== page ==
The stories on this list acknowledge the hard history of Black struggle in the United States. They also highlight the strength and power of an ongoing push for liberation. In nonfiction, fiction and picture books, these books honor the Black American experience, from individual heroes to mighty collective movements.
"The Newbery Award-winning author of The Crossover pens an ode to black American triumph and tribulation, with art from a two-time Caldecott Honoree"-- Provided by publisher.
"Award-winning author Tonya Bolden explores the black women who have changed the world of STEM (Science, Technology, Engineering, and Mathematics) in America. Including groundbreaking computer scientists, doctors, inventors, physicists, pharmacists, mathematicians, aviators, and many more, this book celebrates over 50 women who have shattered the glass ceiling, defied racial discrimination, and pioneered in their fields. In these profiles, young readers will find role models, inspirations, and maybe even reasons to be the STEM leaders of tomorrow. These stories help young readers to dream big and stay curious. The book includes endnotes, a bibliography, and an index"-- Provided by publisher.
Profiles sixteen high-achieving African Americans, including magician Richard Potter, concert singer Sissieretta Jones, and architect Paul R. Williams.
A fictionalized account of Zora Neale Hurston's childhood with her best friend Carrie, in Eatonville, Florida, as they learn about life, death, and the differences between truth, lies, and pretending. Includes an annotated bibliography of the works of Zora Neale Hurston, a short biography of the author, and information about Eatonville, Florida.
Discovering a book of Langston Hughes' poetry in the library helps Langston cope with the loss of his mother, relocating from Alabama to Chicago as part of the Great Migration, and being bullied.
"For African American women, the fight for the right to vote was only one battle. An eye-opening book that tells the important, overlooked story of black women as a force in the suffrage movement--when fellow suffragists did not accept them as equal partners in the struggle."--Publisher's description.
"A National Book Award Finalist for Non-Fiction, Never Caught is the eye-opening narrative of Ona Judge, George and Martha Washington's runaway slave, who risked everything for freedom. Now in a Young Readers Edition"-- Provided by publisher.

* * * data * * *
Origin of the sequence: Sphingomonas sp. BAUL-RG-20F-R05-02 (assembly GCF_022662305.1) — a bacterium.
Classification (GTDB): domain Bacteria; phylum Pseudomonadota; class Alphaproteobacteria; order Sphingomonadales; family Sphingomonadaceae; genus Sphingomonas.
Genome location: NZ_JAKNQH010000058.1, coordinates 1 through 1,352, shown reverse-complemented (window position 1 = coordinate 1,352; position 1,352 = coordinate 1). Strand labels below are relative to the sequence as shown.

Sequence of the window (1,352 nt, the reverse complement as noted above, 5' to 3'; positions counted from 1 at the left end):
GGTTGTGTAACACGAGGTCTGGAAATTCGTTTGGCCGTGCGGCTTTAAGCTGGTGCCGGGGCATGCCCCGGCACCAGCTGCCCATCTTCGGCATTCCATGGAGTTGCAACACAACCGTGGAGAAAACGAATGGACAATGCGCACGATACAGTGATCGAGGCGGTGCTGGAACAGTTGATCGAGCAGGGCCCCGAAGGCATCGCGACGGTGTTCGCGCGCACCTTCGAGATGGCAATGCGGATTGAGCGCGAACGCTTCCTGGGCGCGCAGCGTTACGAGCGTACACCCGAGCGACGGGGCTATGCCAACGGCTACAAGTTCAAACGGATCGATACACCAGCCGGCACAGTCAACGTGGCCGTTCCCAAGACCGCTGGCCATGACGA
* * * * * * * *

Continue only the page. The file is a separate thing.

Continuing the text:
This historical fiction picture book presents the story of nine-year-old Lorraine Jackson, who in 1968 witnessed the Memphis sanitation strike--Dr. Martin Luther King Jr.'s final stand for justice before his assassination--when her father, a sanitation worker, participated in the protest.
Profiles thirty-five prominent men in African American history, including James Armistead Lafayette, Thurgood Marshall, Alvin Ailey, and Leland Melvin.
After bungling his audition to play the Scarecrow in The Wiz, fifth-grader Ailey is magically transported to 1930s Harlem where he meets his own grandfather and legendary tap dancer Bill "Bojangles" Robinson.
"When Sharon Langley was born, amusement parks were segregated, and African American families were not allowed in. This picture book tells how a community came together--both black and white--to make a change. In the summer of 1963, because of demonstrations and public protests the Gwynn Oak Amusement Park in Maryland became desegregated and opened to all for the first time. Sharon and her parents were the first African American family to walk into the park, and Sharon was the first African American child to ride the merry-go-round. This was on the same day of Martin Luther King Jr.'s March on Washington for Jobs and Freedom. Sharon's ride to remember demonstrated the possibilities of King's dream ... The carrousel, fully functional, now resides on the National Mall, near the Air and Space Museum."--Provided by publisher.